Just as she got the okay, that Greece was opening again and she would be able to travel, I got word that Barbour was offering me a contract. I made plane reservations very quickly! With my travel there, I feel that I do now have some kind of a connection to this very beautiful and interesting location.

What historical parameters were imposed on you? Where did you have to fill in the gaps with your imagination?

Liz: Of course, I was hemmed in by actual historical dates. All of the important historical events occurred on the dates I have listed. I was also constrained by the setting itself and by the Jewish and Greek cultures. I wanted to be as true to them as possible. Whenever I can, I aim to be as accurate as I can be while still being able to create a compelling story.

One detail that I did fudge to fit the story was how Jewish women were viewed and treated in the 1940s in Greece, though I do allude to it in the story. It is unlikely that Mathilda would have had a newspaper. Jewish women were expected to stay home and take care of the household chores and raise the children. They were to be submissive and obedient. In having Mathilda be such a strong female lead with such an understanding and compliant husband would have been a rare thing indeed.

How did you develop your heroines Tessa (contemporary) and Mathilda (past)? What would each of them have to say about you

Liz: Both of those characters just came to be almost completely developed. Because Mathilda owned and ran a newspaper, she would have to be strong and tough, and yet I wanted there to be a softer side to her, which I show through her relationship with her husband. She wasn’t driven by greed or power by but love and a deep capacity to love others. 

Tessa also came to me with this hurt of feeling like the rejected child. Then I tried to put myself into the shoes of a college-aged young woman. That wasn’t too hard since my daughter falls into that category as well as her friends and my nieces. I’m surrounded by them! I just imagined what my daughter would say and do in different circumstances.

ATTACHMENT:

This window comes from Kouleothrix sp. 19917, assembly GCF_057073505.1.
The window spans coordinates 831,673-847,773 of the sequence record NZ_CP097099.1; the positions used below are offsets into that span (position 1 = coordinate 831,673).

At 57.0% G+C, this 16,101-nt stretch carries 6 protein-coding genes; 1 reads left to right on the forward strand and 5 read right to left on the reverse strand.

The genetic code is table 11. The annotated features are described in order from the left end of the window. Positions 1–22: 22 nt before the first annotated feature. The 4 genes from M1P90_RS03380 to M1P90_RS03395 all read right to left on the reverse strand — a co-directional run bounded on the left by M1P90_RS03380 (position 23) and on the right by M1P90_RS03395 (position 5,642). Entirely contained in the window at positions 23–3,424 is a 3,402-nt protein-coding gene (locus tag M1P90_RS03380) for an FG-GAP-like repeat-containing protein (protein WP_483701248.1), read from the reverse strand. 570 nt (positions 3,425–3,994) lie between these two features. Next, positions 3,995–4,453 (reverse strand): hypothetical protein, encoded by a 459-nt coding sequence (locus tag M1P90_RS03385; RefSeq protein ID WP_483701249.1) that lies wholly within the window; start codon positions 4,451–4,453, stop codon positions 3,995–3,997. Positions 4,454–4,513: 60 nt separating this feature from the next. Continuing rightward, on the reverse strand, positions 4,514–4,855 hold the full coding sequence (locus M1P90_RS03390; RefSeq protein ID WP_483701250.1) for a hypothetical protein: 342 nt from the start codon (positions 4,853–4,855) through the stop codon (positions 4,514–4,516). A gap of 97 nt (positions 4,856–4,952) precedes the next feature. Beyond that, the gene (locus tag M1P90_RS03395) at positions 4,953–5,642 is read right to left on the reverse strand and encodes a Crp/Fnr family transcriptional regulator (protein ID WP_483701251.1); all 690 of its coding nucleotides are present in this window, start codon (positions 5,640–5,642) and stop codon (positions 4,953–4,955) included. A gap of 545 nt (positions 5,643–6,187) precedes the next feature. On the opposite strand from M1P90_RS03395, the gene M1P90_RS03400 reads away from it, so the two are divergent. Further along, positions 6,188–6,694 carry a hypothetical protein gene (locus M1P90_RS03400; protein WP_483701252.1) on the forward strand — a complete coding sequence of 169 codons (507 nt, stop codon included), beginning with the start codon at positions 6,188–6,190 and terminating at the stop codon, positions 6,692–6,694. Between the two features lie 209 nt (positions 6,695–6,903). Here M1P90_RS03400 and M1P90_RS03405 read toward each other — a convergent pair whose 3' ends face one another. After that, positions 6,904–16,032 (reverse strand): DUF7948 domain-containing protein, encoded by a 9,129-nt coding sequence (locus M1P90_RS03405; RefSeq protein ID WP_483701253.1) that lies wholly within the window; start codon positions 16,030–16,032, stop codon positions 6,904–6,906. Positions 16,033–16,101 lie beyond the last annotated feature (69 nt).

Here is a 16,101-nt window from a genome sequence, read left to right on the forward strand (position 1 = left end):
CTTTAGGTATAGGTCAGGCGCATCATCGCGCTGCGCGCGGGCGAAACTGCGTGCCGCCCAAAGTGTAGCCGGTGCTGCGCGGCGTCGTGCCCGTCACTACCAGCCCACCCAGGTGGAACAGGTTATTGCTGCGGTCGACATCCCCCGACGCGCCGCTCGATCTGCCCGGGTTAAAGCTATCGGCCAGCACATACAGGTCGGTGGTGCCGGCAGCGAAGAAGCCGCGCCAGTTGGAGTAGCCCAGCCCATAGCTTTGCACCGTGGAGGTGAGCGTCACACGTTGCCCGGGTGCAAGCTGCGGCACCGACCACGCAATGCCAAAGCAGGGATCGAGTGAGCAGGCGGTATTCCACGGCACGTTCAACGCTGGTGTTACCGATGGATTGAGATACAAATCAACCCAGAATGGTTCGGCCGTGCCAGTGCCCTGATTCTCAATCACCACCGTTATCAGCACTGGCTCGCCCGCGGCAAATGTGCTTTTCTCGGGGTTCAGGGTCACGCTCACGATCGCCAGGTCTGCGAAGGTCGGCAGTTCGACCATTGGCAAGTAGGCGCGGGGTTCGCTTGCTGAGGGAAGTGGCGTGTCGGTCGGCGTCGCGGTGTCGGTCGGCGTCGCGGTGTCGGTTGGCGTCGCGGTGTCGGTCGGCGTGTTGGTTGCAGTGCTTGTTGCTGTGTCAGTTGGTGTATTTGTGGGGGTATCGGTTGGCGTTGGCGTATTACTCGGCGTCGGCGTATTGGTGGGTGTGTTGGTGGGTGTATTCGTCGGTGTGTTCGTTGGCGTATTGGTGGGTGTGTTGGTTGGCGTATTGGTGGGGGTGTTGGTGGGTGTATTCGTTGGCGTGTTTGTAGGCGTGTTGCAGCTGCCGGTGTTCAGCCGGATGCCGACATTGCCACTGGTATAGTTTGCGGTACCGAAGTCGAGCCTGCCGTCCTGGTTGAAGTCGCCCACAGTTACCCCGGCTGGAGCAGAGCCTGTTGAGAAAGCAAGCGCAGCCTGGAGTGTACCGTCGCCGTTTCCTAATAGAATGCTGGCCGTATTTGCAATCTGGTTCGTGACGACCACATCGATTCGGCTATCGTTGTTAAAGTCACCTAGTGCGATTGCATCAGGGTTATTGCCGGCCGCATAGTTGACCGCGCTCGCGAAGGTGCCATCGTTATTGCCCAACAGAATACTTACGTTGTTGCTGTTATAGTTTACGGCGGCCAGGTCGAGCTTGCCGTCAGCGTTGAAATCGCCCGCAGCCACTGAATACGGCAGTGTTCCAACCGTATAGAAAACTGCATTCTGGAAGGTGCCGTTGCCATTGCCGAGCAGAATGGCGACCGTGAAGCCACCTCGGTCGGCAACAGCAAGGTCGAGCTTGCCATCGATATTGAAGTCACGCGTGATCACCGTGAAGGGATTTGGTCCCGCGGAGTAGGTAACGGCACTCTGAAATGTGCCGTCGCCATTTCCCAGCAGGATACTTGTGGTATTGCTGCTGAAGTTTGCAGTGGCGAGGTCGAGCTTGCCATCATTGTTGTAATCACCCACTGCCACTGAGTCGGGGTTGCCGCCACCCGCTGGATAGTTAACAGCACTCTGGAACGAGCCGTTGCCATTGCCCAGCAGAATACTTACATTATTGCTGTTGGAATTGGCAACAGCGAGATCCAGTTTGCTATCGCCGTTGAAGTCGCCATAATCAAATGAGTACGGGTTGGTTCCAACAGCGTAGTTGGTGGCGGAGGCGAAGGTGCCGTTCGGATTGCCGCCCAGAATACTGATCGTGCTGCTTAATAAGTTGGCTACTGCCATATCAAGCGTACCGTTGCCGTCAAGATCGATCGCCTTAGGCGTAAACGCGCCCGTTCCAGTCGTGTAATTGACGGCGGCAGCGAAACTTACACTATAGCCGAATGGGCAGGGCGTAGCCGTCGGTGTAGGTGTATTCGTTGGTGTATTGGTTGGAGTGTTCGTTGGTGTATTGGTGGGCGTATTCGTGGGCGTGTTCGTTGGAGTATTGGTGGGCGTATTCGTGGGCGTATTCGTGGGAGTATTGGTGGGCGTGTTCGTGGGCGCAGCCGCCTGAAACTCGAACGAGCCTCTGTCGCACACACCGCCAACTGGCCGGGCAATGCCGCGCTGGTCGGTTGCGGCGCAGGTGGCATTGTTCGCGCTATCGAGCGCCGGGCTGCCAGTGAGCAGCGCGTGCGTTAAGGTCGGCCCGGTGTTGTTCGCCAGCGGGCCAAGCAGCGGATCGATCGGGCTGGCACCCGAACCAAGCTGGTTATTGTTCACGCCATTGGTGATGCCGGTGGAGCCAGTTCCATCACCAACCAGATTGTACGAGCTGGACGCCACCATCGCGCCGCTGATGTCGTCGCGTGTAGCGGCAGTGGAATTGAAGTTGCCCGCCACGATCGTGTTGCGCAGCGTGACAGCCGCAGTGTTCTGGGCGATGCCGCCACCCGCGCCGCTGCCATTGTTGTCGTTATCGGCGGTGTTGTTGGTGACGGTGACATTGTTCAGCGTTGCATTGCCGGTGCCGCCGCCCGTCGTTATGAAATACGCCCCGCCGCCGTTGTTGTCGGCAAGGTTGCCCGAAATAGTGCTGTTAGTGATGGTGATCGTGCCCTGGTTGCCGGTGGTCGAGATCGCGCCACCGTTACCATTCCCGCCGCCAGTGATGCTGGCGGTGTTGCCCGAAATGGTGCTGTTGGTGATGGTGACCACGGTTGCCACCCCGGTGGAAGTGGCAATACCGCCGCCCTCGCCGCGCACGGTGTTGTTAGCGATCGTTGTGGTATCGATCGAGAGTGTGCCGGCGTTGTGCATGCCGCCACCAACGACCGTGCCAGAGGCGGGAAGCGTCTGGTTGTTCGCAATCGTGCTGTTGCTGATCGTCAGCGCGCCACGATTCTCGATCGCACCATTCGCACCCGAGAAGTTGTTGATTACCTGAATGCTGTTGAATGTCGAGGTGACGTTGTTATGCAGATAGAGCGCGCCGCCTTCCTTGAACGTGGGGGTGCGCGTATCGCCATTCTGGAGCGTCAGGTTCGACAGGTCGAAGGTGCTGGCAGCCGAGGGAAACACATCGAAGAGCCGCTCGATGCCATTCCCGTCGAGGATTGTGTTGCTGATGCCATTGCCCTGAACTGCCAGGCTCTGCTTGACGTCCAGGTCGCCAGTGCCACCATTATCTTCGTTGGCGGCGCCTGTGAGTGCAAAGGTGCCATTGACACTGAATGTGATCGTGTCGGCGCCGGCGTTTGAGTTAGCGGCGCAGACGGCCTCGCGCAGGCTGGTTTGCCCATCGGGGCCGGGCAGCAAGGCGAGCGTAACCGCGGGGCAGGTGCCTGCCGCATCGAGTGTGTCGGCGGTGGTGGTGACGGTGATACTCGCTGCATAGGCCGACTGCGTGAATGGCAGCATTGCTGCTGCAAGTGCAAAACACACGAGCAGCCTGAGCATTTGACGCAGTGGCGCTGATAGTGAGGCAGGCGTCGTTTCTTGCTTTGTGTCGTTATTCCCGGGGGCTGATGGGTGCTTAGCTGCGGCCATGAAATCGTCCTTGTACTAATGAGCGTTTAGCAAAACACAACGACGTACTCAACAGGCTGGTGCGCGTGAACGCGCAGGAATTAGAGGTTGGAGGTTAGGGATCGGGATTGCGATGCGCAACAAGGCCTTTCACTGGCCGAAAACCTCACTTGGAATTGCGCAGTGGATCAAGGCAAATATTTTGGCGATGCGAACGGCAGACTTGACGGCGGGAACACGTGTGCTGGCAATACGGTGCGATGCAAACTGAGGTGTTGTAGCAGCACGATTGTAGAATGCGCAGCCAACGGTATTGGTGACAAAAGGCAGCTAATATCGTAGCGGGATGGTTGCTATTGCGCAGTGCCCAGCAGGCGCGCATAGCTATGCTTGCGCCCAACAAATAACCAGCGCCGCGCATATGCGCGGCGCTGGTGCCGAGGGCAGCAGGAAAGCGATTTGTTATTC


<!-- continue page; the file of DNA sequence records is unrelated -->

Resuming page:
Mathilda might tell me to grow up and get a backbone LOL! That’s the wonderful thing about creating characters. You can make them be someone you would never be. I wouldn’t have had her courage or fortitude during the war. I would have been one of those who would have been as compliant as possible, trying to keep my head down and going unnoticed.

I hope that Tessa would like me. I’m much different from her mother. I don’t keep secrets from my daughter (except when surprising her with a visit from her friend from Atlanta!), and we have a good, close relationship based on mutual respect. That’s how I like to think of it anyway.

How did you develop a dual timeline plot with separate storylines that need to meld together? Will you write another dual timeline novel?

Liz: I had previously written a dual timeline novel (A Promise Engraved), and I learned quite a bit about writing the “genre” from that. This one flowed much easier, and I knew how I wanted it to wrap up in the end—though there were surprises along the way for me—so it was just a matter of fitting the pieces together in the right way at the right time. I’ve found that I really like writing multiple timelines.

Yes, there will be more dual timeline books from me! I’ve just contracted with Barbour Publishing for book two in the “Echoes of the Past” series, another WWII novel about DNA and genealogy, so watch for that coming in February of 2024. I’m writing it now and having so much fun with it!

What unusual thing did you do or discover while researching for this story?